Researchers have identified a number of online user tracking techniques that can’t be blocked by browsers’ built-in anti-tracking defenses and existing anti-tracking and ad-blocking extensions.
The good news is that they’ve also scanned the Alexa Top 10,000 most popular sites and found no evidence that these techniques are already being used by user tracking services and advertisers.
Tracking of users’ online activities is done via cookies and they are, by default, automatically attached by browsers to all HTTP requests. Often the tracking is done for authorized purposes: it allows users to keep track of the items they have added to their online shopping baskets or to log in to their favorite websites.
“However, cookies may also be exploited for more nefarious goals: users’ online activies are tracked at large-scale by various advertising companies, or so-called cross-site attacks can be used to take over the account of an unwitting user. As a response to this increasing threat surface, a variety of defense mechanisms have been developed: either as anti-tracking or ad-blocking browser extensions, or as built-in browser features such as the Tracking Protection in Firefox, or SameSite cookies, which can be highly effective at thwarting cross-site attacks,” Gertjan Franken, Tom Van Goethem and Wouter Joosen from the Catholic University in Leuven (Belgium) explained.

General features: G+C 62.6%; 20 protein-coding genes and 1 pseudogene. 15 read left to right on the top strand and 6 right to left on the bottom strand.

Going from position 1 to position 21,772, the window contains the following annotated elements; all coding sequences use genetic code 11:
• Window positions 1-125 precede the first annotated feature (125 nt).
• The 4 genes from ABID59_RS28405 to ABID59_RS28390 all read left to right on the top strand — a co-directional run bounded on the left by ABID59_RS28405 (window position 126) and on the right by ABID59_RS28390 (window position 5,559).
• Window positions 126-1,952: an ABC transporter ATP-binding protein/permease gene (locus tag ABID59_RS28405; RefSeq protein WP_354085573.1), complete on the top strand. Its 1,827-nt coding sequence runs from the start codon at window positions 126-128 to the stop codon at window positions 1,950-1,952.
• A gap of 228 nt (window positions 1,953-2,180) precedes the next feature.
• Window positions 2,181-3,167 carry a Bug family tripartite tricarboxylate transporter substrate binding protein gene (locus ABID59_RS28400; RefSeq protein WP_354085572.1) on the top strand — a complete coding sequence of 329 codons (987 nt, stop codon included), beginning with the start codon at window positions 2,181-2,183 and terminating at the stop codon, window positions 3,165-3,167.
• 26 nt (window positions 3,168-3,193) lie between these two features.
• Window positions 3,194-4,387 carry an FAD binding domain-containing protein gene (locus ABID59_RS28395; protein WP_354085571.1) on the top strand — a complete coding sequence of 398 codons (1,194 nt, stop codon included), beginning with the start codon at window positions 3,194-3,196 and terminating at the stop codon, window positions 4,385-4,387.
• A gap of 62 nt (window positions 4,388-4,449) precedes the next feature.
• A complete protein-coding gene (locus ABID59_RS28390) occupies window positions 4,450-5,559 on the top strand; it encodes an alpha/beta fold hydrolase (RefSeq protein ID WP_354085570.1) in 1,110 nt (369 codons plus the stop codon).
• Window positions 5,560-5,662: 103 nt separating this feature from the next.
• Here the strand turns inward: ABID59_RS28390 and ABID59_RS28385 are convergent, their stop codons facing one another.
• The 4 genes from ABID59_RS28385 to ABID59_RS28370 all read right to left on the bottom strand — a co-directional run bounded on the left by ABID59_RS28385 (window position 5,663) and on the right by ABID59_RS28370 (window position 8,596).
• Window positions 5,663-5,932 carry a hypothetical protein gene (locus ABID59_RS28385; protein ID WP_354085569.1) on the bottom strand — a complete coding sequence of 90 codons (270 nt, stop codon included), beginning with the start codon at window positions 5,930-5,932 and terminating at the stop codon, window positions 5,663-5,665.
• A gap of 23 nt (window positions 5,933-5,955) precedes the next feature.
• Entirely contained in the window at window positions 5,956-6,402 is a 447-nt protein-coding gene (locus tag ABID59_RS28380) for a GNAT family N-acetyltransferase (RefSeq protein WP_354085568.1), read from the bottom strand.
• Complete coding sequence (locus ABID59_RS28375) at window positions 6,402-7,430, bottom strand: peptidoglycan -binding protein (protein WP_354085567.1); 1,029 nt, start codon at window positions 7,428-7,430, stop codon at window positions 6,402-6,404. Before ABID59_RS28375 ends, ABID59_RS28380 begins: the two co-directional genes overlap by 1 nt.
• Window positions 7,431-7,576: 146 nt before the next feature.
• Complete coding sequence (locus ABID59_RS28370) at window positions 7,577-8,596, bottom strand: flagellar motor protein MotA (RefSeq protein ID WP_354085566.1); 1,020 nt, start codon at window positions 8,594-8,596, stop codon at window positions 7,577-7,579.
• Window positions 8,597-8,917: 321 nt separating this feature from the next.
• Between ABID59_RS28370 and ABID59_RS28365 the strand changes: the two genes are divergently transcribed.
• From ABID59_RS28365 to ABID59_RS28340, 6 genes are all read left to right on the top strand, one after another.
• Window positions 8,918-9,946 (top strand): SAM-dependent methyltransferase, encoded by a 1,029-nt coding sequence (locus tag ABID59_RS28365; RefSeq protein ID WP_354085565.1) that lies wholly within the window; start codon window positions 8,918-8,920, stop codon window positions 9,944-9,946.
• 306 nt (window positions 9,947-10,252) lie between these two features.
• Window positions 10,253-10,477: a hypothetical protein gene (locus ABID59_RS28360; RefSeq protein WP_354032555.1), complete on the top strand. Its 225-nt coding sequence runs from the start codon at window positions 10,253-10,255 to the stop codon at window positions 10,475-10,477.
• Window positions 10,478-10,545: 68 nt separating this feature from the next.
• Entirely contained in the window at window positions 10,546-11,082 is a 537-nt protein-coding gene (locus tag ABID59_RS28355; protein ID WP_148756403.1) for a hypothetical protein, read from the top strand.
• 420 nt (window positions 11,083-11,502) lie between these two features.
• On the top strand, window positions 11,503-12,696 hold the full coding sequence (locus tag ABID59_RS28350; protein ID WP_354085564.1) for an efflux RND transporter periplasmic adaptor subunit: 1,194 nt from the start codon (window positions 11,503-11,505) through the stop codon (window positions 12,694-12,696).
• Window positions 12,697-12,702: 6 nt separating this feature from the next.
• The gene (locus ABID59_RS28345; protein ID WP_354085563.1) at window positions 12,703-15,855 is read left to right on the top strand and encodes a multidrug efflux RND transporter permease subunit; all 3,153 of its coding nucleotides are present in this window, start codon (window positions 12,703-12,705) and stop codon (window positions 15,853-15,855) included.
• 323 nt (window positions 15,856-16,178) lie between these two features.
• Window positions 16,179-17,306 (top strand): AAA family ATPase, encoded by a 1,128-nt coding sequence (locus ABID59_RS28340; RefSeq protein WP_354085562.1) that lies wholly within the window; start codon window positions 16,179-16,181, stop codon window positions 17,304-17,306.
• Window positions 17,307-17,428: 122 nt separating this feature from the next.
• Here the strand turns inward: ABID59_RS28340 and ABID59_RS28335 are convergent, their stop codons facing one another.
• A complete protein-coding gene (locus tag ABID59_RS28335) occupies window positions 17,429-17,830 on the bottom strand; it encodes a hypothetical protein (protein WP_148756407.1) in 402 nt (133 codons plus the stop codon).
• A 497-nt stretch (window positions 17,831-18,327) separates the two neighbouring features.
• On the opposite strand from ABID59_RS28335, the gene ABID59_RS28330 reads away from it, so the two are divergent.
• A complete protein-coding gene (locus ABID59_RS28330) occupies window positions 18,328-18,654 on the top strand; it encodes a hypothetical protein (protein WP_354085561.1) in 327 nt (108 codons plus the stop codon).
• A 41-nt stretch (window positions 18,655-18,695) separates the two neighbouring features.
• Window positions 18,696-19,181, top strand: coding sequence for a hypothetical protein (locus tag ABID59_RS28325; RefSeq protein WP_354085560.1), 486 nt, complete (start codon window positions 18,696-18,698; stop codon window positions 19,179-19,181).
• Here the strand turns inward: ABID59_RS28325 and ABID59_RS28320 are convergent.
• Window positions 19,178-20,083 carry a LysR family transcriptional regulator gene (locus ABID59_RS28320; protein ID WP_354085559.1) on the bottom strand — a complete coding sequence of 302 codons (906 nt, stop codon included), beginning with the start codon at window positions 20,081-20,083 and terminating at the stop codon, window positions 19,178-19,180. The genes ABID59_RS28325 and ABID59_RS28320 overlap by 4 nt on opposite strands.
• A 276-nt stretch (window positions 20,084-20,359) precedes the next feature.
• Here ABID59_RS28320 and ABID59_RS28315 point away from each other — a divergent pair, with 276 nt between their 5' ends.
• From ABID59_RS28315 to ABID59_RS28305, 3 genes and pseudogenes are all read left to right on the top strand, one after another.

For these privacy- and security-enhancing features to function properly all requests must comply with the imposed cookie policies – and they don’t.
“In our research, we created a framework to verify whether all imposed cookie- and request-policies are correctly applied. Worryingly, we found that most mechanisms could be circumvented: for instance for all ad-blocking and anti-tracking browser extensions we discovered at least one technique that could bypass the policies,” they group noted.
They tested 7 browsers, 31 ad blocking and 15 anti-tracking extensions. They pinpointed 7 categories of request-triggering mechanism that can be used for user tracking on at least one tested setup.
These tracking techniques take advantage of:
- The (deprecated, but still supported) AppCache API and its replacement Service Worker (SW) API
- HTML tags
- Response headers
- Various redirects
For more a more in-depth look at their discoveries, check out the researchers’ paper, which won the Distinguished Paper prize and the Internet Defense Prize at the Usenix Security Symposium that took place last week in Baltimore, Maryland.
The researchers have been reporting the discovered issues to browser vendors and extension developers and have been working with them to fix them. Some already have been, and some won’t be (e.g., those tied to the AppCache API, as it’s deprecated).
Let’s hope that the rest of the fixes land before some enterprising tracking services start using this research to improve their effectiveness.